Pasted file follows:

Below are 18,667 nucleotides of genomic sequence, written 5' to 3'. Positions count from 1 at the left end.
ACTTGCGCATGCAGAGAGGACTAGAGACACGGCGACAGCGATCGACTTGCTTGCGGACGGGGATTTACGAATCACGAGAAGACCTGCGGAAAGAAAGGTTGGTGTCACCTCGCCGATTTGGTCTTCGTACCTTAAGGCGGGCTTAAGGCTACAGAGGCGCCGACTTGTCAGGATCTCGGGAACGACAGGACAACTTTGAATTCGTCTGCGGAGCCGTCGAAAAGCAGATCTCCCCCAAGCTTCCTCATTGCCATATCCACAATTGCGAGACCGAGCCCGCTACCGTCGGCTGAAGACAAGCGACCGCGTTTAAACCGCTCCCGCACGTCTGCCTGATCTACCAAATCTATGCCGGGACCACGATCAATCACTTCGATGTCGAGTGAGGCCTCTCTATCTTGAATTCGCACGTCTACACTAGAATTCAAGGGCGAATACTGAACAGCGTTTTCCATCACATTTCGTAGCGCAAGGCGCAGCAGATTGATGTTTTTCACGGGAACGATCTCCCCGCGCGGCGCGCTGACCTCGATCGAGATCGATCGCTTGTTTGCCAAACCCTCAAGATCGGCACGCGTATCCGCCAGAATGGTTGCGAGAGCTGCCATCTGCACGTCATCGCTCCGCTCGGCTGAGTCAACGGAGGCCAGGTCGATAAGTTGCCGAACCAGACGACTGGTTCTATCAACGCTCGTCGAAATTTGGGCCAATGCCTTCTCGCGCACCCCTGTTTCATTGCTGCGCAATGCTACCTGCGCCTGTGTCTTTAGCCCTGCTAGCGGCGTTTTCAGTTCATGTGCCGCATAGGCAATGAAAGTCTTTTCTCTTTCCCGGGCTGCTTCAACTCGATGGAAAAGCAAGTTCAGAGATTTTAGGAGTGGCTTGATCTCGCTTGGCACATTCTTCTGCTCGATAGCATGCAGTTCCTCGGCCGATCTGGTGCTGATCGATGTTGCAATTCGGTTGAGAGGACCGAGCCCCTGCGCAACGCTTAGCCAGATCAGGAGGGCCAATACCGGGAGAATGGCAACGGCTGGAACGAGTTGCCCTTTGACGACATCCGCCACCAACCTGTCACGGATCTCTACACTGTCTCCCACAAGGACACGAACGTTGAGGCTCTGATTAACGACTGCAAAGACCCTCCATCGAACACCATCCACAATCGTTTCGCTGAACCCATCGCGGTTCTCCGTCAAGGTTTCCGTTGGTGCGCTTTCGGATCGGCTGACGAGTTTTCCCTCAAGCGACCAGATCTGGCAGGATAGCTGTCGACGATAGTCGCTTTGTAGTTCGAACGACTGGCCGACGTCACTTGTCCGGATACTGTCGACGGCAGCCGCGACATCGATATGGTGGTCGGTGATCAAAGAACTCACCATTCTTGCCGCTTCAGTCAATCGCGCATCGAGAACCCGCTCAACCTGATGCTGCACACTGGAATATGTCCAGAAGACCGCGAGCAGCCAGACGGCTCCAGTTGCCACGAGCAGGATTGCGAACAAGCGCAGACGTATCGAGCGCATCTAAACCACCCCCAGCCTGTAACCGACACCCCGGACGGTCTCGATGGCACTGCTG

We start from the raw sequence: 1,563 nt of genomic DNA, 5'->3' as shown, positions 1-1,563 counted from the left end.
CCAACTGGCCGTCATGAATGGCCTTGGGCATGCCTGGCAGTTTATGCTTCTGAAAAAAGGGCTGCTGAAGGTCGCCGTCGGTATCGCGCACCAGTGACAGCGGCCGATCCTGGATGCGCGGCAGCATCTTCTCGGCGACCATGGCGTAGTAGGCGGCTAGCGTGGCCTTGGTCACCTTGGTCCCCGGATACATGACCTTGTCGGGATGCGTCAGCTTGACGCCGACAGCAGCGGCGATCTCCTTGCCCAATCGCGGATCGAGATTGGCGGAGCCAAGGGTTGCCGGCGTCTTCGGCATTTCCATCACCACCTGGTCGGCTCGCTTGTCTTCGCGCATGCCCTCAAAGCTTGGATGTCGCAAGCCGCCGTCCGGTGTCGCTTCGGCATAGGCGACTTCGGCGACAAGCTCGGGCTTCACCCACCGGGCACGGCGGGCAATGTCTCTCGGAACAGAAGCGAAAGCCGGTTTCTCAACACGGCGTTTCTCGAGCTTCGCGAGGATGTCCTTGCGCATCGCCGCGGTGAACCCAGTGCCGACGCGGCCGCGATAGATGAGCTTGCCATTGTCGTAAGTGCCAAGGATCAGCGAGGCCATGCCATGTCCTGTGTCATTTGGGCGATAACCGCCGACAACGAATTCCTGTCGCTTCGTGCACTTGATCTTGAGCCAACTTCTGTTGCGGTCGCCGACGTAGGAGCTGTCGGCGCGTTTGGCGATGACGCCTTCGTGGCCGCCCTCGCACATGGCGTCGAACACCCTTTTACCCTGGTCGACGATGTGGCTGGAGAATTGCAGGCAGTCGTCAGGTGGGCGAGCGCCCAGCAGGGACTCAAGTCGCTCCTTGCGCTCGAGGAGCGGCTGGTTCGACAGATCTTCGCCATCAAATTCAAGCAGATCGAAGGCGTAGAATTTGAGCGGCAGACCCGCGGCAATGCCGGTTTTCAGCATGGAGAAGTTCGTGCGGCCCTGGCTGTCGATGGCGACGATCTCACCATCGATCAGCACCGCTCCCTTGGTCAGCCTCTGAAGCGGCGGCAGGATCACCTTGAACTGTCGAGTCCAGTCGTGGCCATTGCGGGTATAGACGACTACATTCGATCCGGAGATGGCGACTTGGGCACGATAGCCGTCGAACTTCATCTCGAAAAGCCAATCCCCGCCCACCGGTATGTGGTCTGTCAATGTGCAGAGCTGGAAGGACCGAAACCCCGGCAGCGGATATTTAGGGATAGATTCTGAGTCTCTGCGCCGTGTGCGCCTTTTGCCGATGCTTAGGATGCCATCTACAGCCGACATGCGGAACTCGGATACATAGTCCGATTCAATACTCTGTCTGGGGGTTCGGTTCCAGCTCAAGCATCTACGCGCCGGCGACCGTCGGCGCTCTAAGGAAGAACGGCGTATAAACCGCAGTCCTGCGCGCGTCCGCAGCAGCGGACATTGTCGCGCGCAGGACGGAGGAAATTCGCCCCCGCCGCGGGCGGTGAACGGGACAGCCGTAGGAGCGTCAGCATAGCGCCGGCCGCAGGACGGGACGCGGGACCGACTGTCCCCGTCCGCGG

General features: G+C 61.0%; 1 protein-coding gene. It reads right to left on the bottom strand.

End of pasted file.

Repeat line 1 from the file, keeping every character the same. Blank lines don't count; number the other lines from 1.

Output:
Below are 18,667 nucleotides of genomic sequence, written 5' to 3'. Positions count from 1 at the left end.